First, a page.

With Anne Becker and Ben Grossman
CNN’s Grace on Dannielynn: “I’m the Dad!”
There’s a new claimant in the Anna Nicole Smith paternity dispute: Nancy Grace.
In the wake of Smith’s Feb. 8 death, the CNN Headline News/Court TV host has been covering the procession of former lovers and hangers-on who claim to be the father of the model/actress’ 5-month-old daughter, Dannielynn.
When Zsa Zsa Gabor’s husband, Prince Frederic von Anhalt, entered the fray Feb. 9, Grace apparently grew so exasperated by the absurd turn of events that she fired off an e-mail to staffers saying, “I’m the father!”
According to a source at Headline News, many staffers followed suit, e-mailing similar mock claims of paternity.
A network spokeswoman does not confirm that Grace sent the e-mail, but she says the former prosecutor, known for her righteously indignant advocacy of victims’ rights, may have been making the point “that she was more of the father” than “all these people who’ve come out of the woodwork.”
It remains to be seen, however, if Grace will be added to the “Anna Nicole Baby Daddy Bracket” at celebrityhack.com. The Final Four-type bracket puts divisions of celebrity contenders in a contest for the title of Baby Daddy.
The No. 2 player for Trimspa Regional: Grace’s CNN colleague Larry King.
Brown’s New Bag
CBS Sports’ James Brown hopes his guest-host stints for the network’s Saturday Early Show won’t be his last chance to moonlight in the news division.
“I have always viewed myself as being a well-rounded person with interest beyond sports,” he tells B&C.
A news role wasn’t part of the deal when he left Fox for CBS a year ago to host The NFL Today and cover NCAA basketball, Brown says. But he certainly had it in mind, particularly with CBS Sports chief Sean McManus heading up the news division, too.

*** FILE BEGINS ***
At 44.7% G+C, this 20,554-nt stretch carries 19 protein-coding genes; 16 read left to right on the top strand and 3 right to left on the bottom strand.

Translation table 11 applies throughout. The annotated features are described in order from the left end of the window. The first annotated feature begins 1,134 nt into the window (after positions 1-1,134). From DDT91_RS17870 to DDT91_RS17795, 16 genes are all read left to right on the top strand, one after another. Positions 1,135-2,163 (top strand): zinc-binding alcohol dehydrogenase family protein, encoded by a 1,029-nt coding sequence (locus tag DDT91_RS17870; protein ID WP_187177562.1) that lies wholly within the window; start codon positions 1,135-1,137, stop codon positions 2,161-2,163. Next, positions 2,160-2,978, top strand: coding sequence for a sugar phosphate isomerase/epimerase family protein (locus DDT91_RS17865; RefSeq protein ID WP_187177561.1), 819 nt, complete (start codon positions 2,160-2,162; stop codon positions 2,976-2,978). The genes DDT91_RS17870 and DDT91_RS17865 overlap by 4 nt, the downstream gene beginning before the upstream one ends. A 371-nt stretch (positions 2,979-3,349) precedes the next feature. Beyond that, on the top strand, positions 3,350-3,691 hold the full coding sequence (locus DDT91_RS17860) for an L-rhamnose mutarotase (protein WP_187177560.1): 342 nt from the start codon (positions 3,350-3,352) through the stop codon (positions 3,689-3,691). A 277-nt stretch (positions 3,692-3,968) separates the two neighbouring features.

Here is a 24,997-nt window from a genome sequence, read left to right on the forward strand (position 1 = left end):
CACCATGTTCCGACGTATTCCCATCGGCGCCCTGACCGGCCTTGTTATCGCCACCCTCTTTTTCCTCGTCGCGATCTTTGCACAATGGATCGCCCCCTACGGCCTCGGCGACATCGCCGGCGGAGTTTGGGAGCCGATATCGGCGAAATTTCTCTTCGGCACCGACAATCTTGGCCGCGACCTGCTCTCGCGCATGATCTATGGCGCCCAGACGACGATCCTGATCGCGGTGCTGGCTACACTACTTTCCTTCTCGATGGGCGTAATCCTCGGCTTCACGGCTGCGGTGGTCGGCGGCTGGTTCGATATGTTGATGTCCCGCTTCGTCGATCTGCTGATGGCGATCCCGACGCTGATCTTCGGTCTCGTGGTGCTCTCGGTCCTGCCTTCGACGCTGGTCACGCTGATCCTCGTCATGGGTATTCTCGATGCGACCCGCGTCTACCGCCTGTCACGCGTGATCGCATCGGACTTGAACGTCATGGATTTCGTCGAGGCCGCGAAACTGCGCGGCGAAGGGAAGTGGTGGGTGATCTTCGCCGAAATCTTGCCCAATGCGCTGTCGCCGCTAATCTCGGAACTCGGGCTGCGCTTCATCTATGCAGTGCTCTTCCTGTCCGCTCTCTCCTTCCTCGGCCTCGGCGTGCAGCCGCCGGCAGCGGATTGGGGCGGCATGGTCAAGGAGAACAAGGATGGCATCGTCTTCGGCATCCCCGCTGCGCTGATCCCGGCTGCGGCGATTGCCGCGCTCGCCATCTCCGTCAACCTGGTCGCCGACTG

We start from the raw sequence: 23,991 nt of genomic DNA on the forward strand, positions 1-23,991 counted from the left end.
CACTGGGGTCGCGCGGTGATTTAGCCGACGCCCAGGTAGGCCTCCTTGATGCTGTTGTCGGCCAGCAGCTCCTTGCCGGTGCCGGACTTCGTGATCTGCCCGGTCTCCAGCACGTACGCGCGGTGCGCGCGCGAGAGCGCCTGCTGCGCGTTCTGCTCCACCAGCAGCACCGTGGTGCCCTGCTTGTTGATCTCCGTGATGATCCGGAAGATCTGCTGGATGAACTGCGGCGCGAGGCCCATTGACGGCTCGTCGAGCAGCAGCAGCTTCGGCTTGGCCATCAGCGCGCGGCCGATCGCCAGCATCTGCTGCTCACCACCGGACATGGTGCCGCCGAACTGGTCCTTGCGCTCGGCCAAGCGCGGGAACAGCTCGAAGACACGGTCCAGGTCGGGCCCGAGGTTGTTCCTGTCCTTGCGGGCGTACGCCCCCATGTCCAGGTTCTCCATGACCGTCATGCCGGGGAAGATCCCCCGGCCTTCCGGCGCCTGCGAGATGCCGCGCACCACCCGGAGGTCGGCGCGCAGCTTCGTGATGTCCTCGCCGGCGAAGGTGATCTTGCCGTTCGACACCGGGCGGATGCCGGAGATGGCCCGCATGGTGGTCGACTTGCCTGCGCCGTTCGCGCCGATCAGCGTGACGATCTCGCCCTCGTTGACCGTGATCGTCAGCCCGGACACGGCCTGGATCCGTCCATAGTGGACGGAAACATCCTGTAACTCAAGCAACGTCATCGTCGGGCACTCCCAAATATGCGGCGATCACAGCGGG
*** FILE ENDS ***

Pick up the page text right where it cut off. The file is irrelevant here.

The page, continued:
“Knowing that CBS has a number of different venues, that certainly was attractive to me,” he says. “I mentioned at the time I had interest in doing other things, and to possibly include some news.”
But Brown admits he was surprised to get a call from the Early Show, which has wanted to replace Russ Mitchell since he moved to weekdays. Brown had imagined filling in one day as anchor on the Evening News, but he likes the idea of the more personality-driven morning show.
As it is, he’s juggling a heavy workload. Along with his day job at CBS, he is a regular on HBO’s Real Sports, and he just shot a sports-themed special on infant development called Baby Madness set to air this spring on Discovery Health. Even if his four Early Show tryouts go well, a full-time gig may not work.
Says Brown, “That’s something I would have to think about in terms of schedule and quality of life.”
When CBS executives at last month’s Television Critics Association press tour complained that their network’s shows don’t enjoy the buzz that other networks’ lesser-rated shows get, we had a hard time shedding tears.
Coming from a network that routinely draws the most overall viewers, it all seemed a bit woe-is-me.
But after seeing the indifference that greeted the strong start for CBS rookie comedy Rules of Engagement, we have to admit they have a point.
The comedy, starring David Spade, stepped into the 9:30 p.m. slot on Mondays and actually matched its hit lead-in, Two and a Half Men, in its second week.
And its 4.9 average rating in the advertiser-coveted 18-49 demo not only equaled Men but topped every other comedy on network television—including buzz magnets like NBC’s My Name Is Earl and The Office.
But it seems the industry has been too busy lamenting the dearth of successful comedies on network TV to note the early success of Rules.
“Buzz is both quantitative and qualitative,” says Campbell Mithun media analyst John Rash. “Quantitatively, this show is a success. But qualitatively, the show still isn’t groundbreaking and isn’t as overly youth-focused as most or many buzz-worthy shows.”
Sorry, fellas. You’ll just have to make do with big ratings.